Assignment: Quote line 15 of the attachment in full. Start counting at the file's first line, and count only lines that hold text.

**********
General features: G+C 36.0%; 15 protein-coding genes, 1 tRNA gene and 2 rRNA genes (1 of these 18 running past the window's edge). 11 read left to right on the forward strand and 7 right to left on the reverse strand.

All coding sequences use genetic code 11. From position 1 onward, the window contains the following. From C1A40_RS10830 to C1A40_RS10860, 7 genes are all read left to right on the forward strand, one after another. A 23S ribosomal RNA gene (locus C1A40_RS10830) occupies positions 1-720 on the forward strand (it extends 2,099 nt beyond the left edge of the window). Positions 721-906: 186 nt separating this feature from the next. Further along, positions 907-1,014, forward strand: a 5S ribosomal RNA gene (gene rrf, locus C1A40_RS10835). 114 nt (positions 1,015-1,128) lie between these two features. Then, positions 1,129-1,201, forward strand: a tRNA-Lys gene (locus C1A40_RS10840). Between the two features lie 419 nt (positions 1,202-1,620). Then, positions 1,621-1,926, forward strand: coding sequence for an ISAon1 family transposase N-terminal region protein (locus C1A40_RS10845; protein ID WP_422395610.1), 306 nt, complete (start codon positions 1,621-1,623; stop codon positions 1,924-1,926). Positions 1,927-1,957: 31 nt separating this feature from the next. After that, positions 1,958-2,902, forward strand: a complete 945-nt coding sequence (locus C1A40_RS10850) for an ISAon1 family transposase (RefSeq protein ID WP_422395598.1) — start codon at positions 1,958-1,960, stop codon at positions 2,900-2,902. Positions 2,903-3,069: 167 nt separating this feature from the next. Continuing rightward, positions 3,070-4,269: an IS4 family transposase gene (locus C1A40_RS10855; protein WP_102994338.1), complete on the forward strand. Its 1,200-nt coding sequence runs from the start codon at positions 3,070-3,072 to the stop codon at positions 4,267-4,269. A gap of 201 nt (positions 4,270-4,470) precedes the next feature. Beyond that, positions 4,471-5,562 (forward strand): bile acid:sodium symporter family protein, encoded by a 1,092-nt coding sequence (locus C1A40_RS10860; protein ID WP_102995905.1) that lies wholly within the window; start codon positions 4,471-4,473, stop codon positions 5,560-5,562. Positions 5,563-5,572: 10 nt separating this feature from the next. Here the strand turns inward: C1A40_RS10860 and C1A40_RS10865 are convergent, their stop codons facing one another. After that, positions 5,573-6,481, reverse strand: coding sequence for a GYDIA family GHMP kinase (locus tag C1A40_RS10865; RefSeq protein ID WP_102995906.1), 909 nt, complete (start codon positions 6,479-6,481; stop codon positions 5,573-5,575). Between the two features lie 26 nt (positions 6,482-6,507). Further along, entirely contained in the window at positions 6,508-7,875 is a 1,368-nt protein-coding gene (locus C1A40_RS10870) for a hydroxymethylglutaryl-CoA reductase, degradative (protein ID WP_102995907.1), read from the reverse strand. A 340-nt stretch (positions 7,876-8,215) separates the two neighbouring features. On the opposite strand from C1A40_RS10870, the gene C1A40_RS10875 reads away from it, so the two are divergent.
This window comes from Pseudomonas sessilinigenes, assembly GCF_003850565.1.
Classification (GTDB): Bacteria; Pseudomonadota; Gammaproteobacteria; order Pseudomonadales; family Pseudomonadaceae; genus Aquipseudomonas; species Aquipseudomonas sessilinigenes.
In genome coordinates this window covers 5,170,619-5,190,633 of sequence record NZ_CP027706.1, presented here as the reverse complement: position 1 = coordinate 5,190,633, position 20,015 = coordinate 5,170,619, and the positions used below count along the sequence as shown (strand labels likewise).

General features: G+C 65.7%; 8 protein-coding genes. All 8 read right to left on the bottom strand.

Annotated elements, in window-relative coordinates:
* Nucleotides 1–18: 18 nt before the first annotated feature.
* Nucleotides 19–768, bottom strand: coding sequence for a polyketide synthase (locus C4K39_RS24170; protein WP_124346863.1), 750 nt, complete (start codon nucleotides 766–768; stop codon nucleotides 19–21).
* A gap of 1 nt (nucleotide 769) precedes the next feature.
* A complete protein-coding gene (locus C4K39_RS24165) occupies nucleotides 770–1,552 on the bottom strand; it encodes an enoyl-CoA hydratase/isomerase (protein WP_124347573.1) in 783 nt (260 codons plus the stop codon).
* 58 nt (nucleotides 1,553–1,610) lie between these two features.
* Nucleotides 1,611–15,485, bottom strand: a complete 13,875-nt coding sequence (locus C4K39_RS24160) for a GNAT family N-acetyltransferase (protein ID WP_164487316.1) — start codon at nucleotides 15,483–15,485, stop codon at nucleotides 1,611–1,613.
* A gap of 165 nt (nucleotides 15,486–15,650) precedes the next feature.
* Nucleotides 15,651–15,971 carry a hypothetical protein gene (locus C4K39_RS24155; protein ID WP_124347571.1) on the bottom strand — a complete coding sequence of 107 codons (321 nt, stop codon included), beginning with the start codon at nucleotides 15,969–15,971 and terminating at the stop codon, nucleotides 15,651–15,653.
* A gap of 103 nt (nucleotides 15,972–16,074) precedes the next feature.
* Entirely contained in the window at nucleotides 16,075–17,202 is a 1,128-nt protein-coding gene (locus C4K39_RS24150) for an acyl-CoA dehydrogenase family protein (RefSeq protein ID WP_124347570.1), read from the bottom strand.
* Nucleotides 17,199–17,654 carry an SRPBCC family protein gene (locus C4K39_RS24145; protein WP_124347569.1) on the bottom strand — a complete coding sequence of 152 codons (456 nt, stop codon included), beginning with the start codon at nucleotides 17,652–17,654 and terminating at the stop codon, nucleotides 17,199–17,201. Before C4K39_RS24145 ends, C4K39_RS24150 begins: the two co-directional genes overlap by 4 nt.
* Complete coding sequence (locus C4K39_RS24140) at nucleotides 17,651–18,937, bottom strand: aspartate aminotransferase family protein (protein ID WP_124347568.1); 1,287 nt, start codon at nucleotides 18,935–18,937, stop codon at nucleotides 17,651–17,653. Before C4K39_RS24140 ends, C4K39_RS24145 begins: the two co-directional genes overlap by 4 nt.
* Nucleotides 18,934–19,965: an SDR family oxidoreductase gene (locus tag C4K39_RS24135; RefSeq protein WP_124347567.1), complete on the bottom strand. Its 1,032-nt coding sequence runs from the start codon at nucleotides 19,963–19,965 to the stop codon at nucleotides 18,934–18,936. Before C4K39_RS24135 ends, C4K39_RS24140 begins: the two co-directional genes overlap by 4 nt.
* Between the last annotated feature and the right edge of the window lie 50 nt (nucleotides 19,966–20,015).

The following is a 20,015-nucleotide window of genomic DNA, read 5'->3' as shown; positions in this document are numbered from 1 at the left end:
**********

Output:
* Nucleotides 15,651–15,971 carry a hypothetical protein gene (locus C4K39_RS24155; protein ID WP_124347571.1) on the bottom strand — a complete coding sequence of 107 codons (321 nt, stop codon included), beginning with the start codon at nucleotides 15,969–15,971 and terminating at the stop codon, nucleotides 15,651–15,653.